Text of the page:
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“Don’t White Lives Matter?”: at the Intersection of Privilege and Entitlement



By David J. Leonard | @DrDavidJLeonard | with thanks to NewBlackMan (in Exile)




Tuesday, August 2, 2016.



After a family vacation and many hours on the airplane, I was happy to be home.  That is, until I was quickly reminded of the racial landscape I was returning home to.


“Don’t white lives matter?” asked the burly white homeland security officer.


Thinking he was just going to verify my passport, I was unprepared how to respond to this interrogation about my Black Lives Matter t-shirt


“What?” I quickly retorted in a haze of jetlag


“What about white lives? Don’t all lives matters?”


Frustrated by the ultimate welcome home to 2015 America, I quickly move toward customs, muttering, “Sadly, all too often, Black Lives don’t matter.”  That was all I could muster.  My failure to use my privilege to challenge the racist assumptions in his question, and his arrogance and entitlement was almost as frustrating as the question itself.  


For days, I would talk to my friends about how they would have responded. I confessed my guilt and disappointment. I talked to my kids about what happen.  No amount of dialogue and processing changed my anger about his racist question and my failure as a transformative accomplice.  


I was infuriated by his abuse of power, callousness, sense of entitlement and lack of understanding about the persistent problem of American racism.  For me, he represented a societal acceptance of daily report of stolen Black lives.  His question was part of white America’s dodge and denial, even in the face of mounting evidence.  


It was an effort to even in the face of daily death, as well as persistent inequality, micro aggressions, and hyper segregation, to center white feelings and victimhood.


I was equally frustrated by my own failures to offer him several seats, to school him into submission. I failed to use that moment to challenge his assumptions and misinformation about Black Lives Matter as organization and ethos. Despite wearing a shirt that announced, “Black Lives DO Matter,” I didn’t seize upon the opportunity to speak truth to power. I missed an opportunity to challenge his everyday racism.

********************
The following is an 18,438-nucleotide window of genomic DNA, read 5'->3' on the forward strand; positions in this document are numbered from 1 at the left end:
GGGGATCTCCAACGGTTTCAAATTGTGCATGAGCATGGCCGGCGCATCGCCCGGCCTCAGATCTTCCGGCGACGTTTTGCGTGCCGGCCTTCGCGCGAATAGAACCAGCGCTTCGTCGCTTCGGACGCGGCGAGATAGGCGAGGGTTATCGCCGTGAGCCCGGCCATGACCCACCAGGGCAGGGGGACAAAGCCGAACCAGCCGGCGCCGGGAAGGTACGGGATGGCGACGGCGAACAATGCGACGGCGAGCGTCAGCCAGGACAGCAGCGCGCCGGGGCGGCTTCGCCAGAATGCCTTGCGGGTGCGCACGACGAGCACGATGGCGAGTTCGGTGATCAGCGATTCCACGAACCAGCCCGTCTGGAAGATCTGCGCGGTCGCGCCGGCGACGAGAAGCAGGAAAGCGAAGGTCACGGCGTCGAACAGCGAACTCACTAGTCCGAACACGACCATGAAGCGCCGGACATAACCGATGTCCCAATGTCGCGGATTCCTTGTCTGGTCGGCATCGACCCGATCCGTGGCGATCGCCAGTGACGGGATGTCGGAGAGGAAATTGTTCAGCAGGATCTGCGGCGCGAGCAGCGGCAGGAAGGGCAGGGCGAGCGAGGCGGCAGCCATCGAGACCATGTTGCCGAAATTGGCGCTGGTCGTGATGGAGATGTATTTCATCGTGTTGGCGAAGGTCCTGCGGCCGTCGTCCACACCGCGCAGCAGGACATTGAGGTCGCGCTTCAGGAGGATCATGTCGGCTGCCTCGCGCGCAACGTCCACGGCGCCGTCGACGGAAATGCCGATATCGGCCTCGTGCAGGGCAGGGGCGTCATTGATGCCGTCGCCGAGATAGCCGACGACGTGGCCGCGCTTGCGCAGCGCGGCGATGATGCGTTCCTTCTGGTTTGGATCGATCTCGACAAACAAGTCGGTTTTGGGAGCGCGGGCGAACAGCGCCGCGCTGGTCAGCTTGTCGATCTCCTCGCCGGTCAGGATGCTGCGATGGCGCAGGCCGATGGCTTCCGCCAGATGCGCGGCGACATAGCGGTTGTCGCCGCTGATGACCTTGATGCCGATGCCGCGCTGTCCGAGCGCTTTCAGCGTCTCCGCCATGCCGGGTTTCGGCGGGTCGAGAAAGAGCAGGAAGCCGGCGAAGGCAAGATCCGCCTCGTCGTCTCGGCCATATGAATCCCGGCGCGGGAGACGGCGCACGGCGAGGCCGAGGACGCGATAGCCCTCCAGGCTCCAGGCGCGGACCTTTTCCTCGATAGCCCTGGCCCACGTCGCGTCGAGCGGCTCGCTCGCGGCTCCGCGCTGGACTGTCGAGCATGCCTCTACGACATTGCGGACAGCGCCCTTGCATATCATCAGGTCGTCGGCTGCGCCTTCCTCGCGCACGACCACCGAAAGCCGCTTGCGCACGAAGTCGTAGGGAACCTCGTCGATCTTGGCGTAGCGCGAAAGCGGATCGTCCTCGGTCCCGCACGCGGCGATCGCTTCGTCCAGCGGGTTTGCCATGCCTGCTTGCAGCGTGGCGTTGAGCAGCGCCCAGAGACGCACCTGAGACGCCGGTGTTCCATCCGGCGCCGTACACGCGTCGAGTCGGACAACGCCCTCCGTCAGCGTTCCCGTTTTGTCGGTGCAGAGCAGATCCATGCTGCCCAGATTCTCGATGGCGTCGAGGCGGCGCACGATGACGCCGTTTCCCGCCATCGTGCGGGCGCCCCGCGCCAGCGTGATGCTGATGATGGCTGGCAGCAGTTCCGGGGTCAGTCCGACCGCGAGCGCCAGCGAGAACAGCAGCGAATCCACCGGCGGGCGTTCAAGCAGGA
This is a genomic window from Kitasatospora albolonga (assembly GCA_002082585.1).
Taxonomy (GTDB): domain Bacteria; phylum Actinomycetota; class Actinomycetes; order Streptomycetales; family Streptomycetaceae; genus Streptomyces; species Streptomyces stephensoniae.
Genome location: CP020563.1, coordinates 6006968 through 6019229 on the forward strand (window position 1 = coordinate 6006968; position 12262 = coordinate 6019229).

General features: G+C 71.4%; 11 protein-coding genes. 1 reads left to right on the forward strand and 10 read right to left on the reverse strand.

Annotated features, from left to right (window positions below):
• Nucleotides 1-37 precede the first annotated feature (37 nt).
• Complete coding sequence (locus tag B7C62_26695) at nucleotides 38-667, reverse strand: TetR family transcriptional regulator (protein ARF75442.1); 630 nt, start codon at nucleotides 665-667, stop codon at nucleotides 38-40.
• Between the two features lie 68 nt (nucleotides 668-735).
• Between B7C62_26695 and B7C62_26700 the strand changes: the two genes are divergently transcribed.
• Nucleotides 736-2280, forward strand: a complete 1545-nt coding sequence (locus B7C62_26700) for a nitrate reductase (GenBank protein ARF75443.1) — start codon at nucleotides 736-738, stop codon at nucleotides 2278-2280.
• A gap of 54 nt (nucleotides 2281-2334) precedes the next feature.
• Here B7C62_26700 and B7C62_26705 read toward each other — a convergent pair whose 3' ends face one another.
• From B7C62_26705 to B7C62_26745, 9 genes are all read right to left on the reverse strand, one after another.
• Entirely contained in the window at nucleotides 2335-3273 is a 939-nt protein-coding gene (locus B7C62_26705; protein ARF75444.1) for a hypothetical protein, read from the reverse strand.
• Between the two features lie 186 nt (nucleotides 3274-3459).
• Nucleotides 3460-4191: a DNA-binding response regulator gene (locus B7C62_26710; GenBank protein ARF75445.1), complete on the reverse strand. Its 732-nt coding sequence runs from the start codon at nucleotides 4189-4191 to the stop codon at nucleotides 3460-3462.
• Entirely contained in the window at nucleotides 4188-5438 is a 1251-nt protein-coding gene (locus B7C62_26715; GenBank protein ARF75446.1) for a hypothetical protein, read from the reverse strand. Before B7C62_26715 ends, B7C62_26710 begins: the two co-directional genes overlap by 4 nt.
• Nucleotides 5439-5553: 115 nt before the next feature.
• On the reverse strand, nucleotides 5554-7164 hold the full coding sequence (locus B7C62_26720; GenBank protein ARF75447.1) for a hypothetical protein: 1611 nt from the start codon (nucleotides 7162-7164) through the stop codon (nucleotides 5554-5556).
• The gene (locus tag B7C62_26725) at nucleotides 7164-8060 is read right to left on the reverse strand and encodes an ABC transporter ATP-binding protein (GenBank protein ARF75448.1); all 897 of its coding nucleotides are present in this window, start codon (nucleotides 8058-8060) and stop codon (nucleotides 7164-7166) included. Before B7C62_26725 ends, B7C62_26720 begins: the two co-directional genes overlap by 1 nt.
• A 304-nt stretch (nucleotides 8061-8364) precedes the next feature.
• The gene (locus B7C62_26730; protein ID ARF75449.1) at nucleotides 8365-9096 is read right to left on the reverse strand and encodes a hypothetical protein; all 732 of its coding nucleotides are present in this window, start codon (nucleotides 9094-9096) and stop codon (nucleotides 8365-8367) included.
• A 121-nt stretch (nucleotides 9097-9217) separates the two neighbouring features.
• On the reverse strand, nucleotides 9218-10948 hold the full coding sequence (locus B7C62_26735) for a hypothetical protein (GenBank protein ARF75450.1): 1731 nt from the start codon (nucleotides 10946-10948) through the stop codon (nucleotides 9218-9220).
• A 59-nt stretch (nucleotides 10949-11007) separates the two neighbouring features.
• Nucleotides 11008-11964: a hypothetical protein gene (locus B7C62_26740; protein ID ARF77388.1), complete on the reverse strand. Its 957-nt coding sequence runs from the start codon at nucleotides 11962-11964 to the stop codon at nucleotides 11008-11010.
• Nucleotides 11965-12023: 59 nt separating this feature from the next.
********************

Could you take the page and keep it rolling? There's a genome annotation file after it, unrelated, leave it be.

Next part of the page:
My support for protests from Ferguson to New York City did not spur me into action at the Seattle Airport.


So today, I am here to respond to him, and those who daily make similar claims.

If all lives matter, Cameron Sterling would surely be preparing for a weekend of fun with his Dad rather than planning for a life without a father.


If all lives matter, Trayvon would probably be home from college chilling with Rachel;


If all lives matter, Sandra Bland, Walter Scott, and Shelley Fry would surely be home with their friends and families, working and living toward their dreams


If all lives matter, Laquan McDonald, Samuel Dubose, Eric Garner, and Jonathan Ferrell would be soaking up yet another summer with their loved ones


If all lives matter, the first suggestion on google when typing Philando Castile would not be ‘criminal record’


If all lives matter, the media reflect upon the news of the killing Alton Sterling or Mike Brown would NOT BE as dream hamptondescribes, “to criminalize black corpses.”


If all lives matter, black athletes who use their platforms to demand justice, to demand accountability, who contribute to a movement for racial justice would not be criticized and told to ‘shut up and play’ all while white football and basketball coaches who announce their support for certain political candidates are celebrated for their courage and commended for using their first amendment rights.

BE clear, Becky’s husband, to be white in America is to be told over and over again, that our voices, desires, happiness, future and lives matter.


As with anti-black racism, the privileging of white dreams anchors America;  Like anti-black racism, the exclusive legibility of white humanity is as Keeanga-Yamahtta Taylor notes “the sugar in the American cake.”


To claim “all lives matter” belies history, and these experiences. As Taylor notes, “After three hundred years, they can’t just randomly declare that the cake is now sugar free." If anything, white America continues to add sugar, calling rightful protestors over sensitive and delusional in their assessment.  


And you are angry about a shirt.